hug directives (automatic argument injection)

Oftentimes you'll find yourself needing something particular to an interface (say a header, a session, or content_type), but don't want to tie your function to a single interface. To support this, hug introduces the concept of directives. In hug, directives are simply arguments that have been registered to automatically provide a parameter value based on knowledge known to the interface.

For example, this is the built-in session directive:

def session(context_name='session', request=None, **kwargs):
    """Returns the session associated with the current request"""
    return request and request.context.get(context_name, None) or None

Then, when using this directive in your code, you can either specify the directive via type annotation:

def my_endpoint(session: hug.directives.session):
    session # is here automatically, without needing to be passed in

Or by prefixing the argument with hug_:

def my_endpoint(hug_session):
    session # is here automatically, without needing to be passed in

You can then specify a different location for the hug session, simply by providing a default for the argument:

def my_endpoint(hug_session='alternative_session_key'):
    session # is here automatically, without needing to be passed in

Built-in directives

hug provides a handful of directives for commonly needed attributes:

  • hug.directives.Timer (hug_timer=precision): Stores the time the interface was initially called, returns how much time has passed since the function was called, if casted as a float. Automatically converts to the time taken when returned as part of a JSON structure. The default value specifies the float precision desired when keeping track of the time passed.
  • hug.directives.module (hug_module): Passes along the module that contains the API associated with this endpoint.
  • hug.directives.api (hug_api): Passes along the hug API singleton associated with this endpoint.
  • hug.directives.api_version (hug_api_version): Passes along the version of the API being called.
  • hug.directives.documentation (hug_documentation): Generates and passes along the entire set of documentation for the API that contains the endpoint.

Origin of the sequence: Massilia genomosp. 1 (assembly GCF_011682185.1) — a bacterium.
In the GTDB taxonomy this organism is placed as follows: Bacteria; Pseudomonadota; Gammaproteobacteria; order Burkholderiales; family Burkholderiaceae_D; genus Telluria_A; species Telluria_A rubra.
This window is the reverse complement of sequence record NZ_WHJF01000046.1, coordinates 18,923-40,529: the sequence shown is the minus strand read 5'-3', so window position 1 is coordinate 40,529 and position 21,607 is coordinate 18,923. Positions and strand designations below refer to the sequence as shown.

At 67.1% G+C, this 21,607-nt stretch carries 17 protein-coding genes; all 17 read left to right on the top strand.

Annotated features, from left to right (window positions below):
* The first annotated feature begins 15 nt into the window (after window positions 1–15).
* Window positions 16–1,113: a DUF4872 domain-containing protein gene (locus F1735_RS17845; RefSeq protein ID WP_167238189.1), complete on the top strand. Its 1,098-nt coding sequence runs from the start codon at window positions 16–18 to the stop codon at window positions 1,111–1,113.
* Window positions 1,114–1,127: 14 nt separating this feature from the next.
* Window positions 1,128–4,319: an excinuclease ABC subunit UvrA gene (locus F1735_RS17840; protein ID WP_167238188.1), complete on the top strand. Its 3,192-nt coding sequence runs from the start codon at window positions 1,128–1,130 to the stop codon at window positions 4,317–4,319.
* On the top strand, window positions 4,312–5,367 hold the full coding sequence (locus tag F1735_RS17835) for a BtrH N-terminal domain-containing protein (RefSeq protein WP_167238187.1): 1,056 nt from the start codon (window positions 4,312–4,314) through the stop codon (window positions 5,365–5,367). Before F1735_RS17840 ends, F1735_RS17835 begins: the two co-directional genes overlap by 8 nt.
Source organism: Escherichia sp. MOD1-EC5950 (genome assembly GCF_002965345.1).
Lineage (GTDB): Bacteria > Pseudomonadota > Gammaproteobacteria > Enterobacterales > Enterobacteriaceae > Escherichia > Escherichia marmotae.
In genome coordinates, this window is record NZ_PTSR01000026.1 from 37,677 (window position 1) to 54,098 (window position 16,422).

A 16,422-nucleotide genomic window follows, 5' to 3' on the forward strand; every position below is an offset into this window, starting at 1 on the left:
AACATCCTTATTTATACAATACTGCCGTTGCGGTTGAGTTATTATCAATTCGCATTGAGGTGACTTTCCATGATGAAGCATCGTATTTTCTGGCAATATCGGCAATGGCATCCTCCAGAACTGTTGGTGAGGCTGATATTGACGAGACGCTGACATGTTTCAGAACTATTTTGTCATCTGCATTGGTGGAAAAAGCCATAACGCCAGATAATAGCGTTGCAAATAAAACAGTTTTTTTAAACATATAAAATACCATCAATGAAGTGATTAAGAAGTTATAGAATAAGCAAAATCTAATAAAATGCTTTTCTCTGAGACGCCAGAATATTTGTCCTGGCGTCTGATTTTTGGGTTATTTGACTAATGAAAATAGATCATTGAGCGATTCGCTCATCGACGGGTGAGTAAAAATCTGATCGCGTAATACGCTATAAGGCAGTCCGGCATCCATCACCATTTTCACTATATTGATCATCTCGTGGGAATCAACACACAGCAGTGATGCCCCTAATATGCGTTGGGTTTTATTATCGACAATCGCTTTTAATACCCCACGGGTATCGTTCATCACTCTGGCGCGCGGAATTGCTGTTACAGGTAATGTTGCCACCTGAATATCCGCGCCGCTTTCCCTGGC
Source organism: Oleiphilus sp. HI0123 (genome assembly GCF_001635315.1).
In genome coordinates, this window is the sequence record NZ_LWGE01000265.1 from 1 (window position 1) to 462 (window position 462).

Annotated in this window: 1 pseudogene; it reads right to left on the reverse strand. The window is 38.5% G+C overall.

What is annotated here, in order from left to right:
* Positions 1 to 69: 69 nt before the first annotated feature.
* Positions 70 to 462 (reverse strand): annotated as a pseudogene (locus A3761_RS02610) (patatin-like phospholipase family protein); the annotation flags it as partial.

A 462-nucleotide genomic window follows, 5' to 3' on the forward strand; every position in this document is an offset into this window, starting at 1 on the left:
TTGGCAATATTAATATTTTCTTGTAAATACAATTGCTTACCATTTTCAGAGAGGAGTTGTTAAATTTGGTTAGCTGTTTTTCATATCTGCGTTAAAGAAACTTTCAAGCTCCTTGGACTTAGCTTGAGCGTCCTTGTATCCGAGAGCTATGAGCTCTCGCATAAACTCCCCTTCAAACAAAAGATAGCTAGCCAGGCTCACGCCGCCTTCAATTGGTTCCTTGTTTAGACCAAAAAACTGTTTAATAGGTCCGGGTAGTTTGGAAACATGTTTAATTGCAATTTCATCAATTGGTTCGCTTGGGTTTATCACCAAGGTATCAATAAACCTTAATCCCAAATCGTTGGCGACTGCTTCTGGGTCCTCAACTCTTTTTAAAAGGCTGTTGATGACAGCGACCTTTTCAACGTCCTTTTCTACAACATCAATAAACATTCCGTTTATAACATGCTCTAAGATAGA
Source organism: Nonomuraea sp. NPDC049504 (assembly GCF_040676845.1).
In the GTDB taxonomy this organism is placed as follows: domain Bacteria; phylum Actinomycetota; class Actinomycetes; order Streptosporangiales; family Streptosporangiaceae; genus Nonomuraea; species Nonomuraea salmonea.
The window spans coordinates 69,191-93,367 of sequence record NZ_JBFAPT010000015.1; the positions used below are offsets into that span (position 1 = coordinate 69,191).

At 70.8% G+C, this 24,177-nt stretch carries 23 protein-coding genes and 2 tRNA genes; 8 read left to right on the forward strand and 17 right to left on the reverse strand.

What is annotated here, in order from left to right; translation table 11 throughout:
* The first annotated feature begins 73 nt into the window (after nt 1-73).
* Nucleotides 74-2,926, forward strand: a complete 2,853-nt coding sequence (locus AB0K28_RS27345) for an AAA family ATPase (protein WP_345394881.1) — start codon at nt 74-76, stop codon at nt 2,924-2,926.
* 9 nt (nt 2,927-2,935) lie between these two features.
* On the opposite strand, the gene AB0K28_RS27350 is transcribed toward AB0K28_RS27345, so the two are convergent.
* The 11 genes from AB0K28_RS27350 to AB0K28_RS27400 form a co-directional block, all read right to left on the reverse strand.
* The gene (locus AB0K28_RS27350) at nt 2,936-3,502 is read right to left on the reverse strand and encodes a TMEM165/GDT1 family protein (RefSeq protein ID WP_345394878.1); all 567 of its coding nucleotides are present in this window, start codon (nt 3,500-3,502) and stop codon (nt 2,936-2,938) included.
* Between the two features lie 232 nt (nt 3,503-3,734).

• hug.directives.session (hug_session=context_name): Passes along the session associated with the current request. The default value provides a different key whose value is stored on the request.context object.
  • hug.directives.user (hug_user): Passes along the user object associated with the request.
  • hug.directives.CurrentAPI (hug_current_api): Passes along a smart, version-aware API caller, to enable calling other functions within your API, with reassurance that the correct function is being called for the version of the API being requested.

Building custom directives

hug provides the @hug.directive() to enable creation of new directives. It takes one argument: apply_globally, which defaults to False. If you set this parameter to True, the hug directive will be automatically made available as a magic hug_ argument on all endpoints outside of your defined API. This is not a concern if you're applying directives via type annotation.

The most basic directive will take an optional default value, as well as **kwargs:

def basic(default=False, **kwargs):
    return str(default) + ' there!'

This directive could then be used like this:

def endpoint(hug_basic='hi'):
    return hug_basic

assert endpoint() == 'hi there!'

It's important to always accept **kwargs for directive functions, as each interface gets to decide its own set of keyword arguments to send to the directive, which can then be used to pull in information for the directive.

Common directive key word parameters

Independent of interface, the following key word arguments will be passed to the directive:

  • interface - The interface that the directive is being run through. Useful for conditionally injecting data (via the decorator) depending on the interface it is being called through, as demonstrated at the bottom of this section.
  • api - The API singleton associated with this endpoint.

Interface Example:

def my_directive(default=None, interface=None, **kwargs):
    if interface == hug.interface.CLI:
        return 'CLI specific'
    elif interface == hug.interface.HTTP:
        return 'HTTP specific'
    elif interface == hug.interface.Local:
        return 'Local'

    return 'unknown'

HTTP directive key word parameters

Directives are passed the following additional keyword parameters when they are being run through an HTTP interface:

  • response: The HTTP response object that will be returned for this request.
  • request: The HTTP request object that caused this interface to be called.
  • api_version: The version of the endpoint being hit.

CLI directive key word parameters

Directives get one additional argument when they are run through a command line interface:

  • argparse: The argparse instance created to parse command line arguments.